Losses would be limited to the lower bound with solid upside?
This seems like something every noob would think of so what am I missing?
https://preview.redd.it/d8pc5kvwbj751.png?width=1505&format=png&auto=webp&s=59422ca9b4ab8d21c5eea636618ef64b8b3a83f9
2) Margin of Safety in a Forex Strategy
If I'm testing a strategy what % margin of safety should I try to build in before thinking the strategy might be worthwhile?
Let's say I have 2:1 risk:reward and expect to be right 50% of the time, this is probably not good enough, but what about if I was right 51% of the time? 55%? 60%? etc
I guess the question is, what percentage of statistical edge should I be looking to build?
submitted by Blamoy to Forex [link] [comments]

My timeline of 20 years of trading (good and bad) to profitability

Tips for picking mentors
This is what works for me, and what I would tell my younger self. Don't let anyone tell you who's good or not, and who's helpful or not. Always start with an open mind. I follow Ferrari flashing you tube traders and dry professorial educators who use pen and paper. All that matters is that they help you make money.
I am 41.
16 (1995): Started designing web pages for friends and family and local businesses.
18 (1997): Opened my first account with $10k on parents advise but had little interest. Started a pro-gaming league hosting tournaments around the country for Starcraft.
20: (1999) Had an established client based now (LSU Tigers website and first online auction service, Texas Roadhouse, et al)
Saved $25k now from working. Decided to pay taxes for the first time. Suddenly became very conservative (fiscally) and wanted to know how to make back the money the Government just stole from me (preferably directly from them).
  1. (2001) Became very ill and had to drop out of college and quit my businesses. I slowly lost every friend and contact I had made since childhood.
  2. Spent the last 15 years Warren-Buffetting (buying things I know that seem affordable) my way up and down from 5$k - $35k. I was good enough to be able to take money out to live and had a little family money (from a portion of a family insurance company I provided services for) that I lived comfortably. I blew up a few times a long the way and didn't know what a candlestick was.
  3. Went into liver failure and ICU at Mayo Clinic. Got out a year later weighing 90 pounds.
39-41. Started turning a corner. I started reading Daytrading and met an ex-gambler (gone now) who was posting occasional watch lists of gappers and ran a discord chatroom calling breakout ORB5 setups. I noticed he picked a lot of winners and did not want to copy him but wanted to know HOW he picked them. I joined his room. I think he had started it the day before because there were like 3 of us. He was offering instruction on how to scan for break out long and short possibilies on FinViz. (Long https://bit.ly/2ZV8LQK: Short: https://bit.ly/2O6oo2B )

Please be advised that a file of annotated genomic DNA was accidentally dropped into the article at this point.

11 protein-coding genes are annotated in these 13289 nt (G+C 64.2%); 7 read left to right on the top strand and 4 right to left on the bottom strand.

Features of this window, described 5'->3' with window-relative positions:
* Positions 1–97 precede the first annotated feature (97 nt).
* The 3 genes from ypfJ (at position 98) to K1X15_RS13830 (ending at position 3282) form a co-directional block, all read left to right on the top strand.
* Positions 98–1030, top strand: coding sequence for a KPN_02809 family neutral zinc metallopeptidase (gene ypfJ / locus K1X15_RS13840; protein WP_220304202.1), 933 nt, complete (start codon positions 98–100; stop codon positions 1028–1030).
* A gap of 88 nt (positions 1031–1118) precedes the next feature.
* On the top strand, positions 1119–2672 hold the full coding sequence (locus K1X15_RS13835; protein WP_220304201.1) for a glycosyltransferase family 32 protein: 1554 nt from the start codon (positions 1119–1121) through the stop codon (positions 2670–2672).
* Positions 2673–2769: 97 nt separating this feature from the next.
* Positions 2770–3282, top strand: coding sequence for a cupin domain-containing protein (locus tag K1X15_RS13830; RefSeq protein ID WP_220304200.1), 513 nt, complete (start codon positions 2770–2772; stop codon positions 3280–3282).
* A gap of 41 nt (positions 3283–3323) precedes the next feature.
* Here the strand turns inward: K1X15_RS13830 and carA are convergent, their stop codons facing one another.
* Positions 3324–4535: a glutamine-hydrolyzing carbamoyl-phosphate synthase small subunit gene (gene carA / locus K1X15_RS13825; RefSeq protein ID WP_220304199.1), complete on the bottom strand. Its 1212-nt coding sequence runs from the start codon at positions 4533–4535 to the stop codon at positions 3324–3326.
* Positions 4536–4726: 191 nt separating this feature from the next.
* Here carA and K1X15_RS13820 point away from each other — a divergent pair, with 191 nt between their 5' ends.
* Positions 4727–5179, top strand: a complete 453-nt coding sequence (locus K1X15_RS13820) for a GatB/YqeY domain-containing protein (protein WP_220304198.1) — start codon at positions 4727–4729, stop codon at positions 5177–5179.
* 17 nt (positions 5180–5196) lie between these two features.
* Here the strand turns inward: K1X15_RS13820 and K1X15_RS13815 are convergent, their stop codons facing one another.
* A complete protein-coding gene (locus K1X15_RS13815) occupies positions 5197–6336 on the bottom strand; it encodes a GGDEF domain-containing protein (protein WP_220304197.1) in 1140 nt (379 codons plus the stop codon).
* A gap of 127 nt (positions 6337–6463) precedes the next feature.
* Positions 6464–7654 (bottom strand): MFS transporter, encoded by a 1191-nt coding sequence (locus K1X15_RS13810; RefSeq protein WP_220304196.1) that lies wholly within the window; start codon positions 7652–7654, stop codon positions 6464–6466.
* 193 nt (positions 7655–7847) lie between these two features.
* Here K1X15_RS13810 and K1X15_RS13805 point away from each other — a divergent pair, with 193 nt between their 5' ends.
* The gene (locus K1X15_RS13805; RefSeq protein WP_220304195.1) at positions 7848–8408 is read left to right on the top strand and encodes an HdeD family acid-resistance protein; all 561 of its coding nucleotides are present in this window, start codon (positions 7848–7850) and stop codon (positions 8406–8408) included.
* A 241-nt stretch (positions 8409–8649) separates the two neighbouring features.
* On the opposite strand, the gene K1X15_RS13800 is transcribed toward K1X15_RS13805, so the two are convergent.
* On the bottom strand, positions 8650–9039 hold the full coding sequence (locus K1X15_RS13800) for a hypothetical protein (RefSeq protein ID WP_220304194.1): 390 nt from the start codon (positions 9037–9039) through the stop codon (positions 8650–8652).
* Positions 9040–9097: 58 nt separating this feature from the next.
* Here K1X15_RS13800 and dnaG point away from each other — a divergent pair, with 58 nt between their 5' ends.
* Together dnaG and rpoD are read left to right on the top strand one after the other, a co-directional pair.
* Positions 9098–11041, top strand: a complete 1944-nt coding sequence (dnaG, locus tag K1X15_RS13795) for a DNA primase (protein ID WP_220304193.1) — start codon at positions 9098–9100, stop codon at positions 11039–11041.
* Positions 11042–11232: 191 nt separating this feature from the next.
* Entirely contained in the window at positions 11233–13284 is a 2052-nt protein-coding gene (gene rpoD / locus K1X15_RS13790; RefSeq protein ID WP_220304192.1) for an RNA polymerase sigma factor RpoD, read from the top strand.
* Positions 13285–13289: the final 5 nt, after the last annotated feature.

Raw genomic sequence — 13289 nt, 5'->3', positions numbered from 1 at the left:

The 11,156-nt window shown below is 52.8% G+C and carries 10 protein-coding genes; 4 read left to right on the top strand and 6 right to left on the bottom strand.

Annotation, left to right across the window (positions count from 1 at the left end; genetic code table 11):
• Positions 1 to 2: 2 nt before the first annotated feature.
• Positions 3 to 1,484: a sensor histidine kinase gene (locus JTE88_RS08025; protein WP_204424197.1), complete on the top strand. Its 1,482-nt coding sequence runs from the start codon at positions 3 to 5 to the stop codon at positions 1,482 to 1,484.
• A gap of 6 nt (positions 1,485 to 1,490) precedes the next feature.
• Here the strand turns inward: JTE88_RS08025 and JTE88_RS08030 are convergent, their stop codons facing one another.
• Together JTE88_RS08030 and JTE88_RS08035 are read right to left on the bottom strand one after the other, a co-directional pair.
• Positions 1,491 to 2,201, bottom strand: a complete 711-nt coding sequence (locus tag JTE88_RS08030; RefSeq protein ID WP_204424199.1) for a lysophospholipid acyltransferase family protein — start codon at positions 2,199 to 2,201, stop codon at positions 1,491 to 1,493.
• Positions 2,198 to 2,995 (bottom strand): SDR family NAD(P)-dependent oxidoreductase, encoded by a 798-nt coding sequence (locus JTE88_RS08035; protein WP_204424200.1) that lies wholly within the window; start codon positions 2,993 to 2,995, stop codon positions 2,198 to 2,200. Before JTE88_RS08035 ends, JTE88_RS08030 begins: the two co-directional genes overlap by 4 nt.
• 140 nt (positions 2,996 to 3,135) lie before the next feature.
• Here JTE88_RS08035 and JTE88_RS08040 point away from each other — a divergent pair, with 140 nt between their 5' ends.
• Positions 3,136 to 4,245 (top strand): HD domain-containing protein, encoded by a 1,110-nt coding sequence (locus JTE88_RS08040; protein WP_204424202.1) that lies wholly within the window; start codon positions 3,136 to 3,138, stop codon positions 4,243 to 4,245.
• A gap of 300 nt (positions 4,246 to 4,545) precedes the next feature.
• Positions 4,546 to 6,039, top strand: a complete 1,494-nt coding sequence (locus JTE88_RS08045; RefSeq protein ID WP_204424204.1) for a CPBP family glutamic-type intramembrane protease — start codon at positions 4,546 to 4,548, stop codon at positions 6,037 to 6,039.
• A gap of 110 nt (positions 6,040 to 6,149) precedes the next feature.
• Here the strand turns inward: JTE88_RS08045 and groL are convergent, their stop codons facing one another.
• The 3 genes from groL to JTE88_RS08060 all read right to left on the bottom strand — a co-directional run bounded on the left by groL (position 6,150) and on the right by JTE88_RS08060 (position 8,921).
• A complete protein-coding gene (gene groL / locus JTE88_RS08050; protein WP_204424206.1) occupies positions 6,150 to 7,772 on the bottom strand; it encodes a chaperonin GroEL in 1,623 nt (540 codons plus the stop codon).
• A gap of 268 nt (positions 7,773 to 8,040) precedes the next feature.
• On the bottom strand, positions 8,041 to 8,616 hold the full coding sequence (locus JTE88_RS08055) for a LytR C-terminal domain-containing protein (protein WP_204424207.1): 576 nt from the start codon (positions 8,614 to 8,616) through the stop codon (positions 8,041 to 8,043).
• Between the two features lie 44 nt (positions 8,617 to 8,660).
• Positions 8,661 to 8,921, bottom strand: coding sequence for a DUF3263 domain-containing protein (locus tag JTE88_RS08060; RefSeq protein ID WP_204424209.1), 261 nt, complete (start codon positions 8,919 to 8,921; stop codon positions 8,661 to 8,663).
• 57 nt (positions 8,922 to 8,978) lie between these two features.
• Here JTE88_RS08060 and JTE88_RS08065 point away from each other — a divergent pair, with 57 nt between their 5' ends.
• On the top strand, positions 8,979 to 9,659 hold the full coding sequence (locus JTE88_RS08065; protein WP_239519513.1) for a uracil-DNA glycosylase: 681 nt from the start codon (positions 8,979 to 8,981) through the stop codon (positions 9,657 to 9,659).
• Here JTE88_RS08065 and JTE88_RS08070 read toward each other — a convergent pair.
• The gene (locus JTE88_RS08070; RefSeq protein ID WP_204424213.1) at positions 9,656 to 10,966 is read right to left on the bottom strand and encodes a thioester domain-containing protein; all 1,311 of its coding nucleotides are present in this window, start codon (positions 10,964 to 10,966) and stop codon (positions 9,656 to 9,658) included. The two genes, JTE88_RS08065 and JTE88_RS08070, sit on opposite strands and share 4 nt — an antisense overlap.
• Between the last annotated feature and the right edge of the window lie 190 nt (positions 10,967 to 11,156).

I was literally like.. "whats a vwap". He was so patient with me and we became friends. He moved on to bigger goals since then but we are still in touch. I was making nearly $2k a day following his alerts. He was a good mentor (luckily) because he never told me entries or exits. he would tell me his thoughts but never specifics - that was up to me. I learned a great deal from him, but once he left I could not pick the winners like he could. I could trade stocks but I could not pick stocks. I wanted to find winners on my own. I ended up paying him about $90 for a an hour "lesson" after we quite some time but I was already profitable and already knew everything he went over but I wanted to support him and be his first paid endoresement. He was so good at picking winners and losers that he was actually offered a lucritive private job and he accepted. He was the first person who changed my trading life.
(I did pay for a couple "indicators and services" and that I ..learned a lot from the lesson in stupidity they gave me but will not mention them by name. I'm sure my timing on things is a little off on details. When I say I bought an "indicator" this means a specific tool used to do something that I cannot do myself or to make up for a weakness I have (counting waves). Not a "green arrow buy and green arrow to sell" indicator.)
I literally googled "how to stop having trades turn against you" and watched a video I would later learn was on Stochstic Divergences from someone named Barry Burns. I researched him and watched about a hundred of his videos and was fascinated. I read one concerning review but then read that the person never took his courses and was just made because he would not provide financial statements as proof he was a profitable trader. (he does not give trade alerts, he's just an instructor so he never does this). I took a webinar on the weekend. He does one weekly at least. He asked for 250 people max and a thousand showed up. He had a chatbox and answered my question personally so after that I felt confident enough to pay him for course. I emailed him and he responded personally with a course outline. I took a beginner course and was dying to learn more. He just happened to have a special for basically every course he's ever done for half the cost. I decided this was a way to trade that spoke to my strengths and I wanted to try to master it so I did it all. Beginner to masterclass, trends, scalps, reversals, fib, cycles, waves, crosses, sector research, futures, options, stocks, forex, minute charts to yearly, tick , heikin ashi, divergences.. it went on and on and I ate it up with a spoon. At the same time I started reading books. We correspond through emails still and sometime's hes busy. I don't know if he even knows who I am but he was the second person who changed my trading life.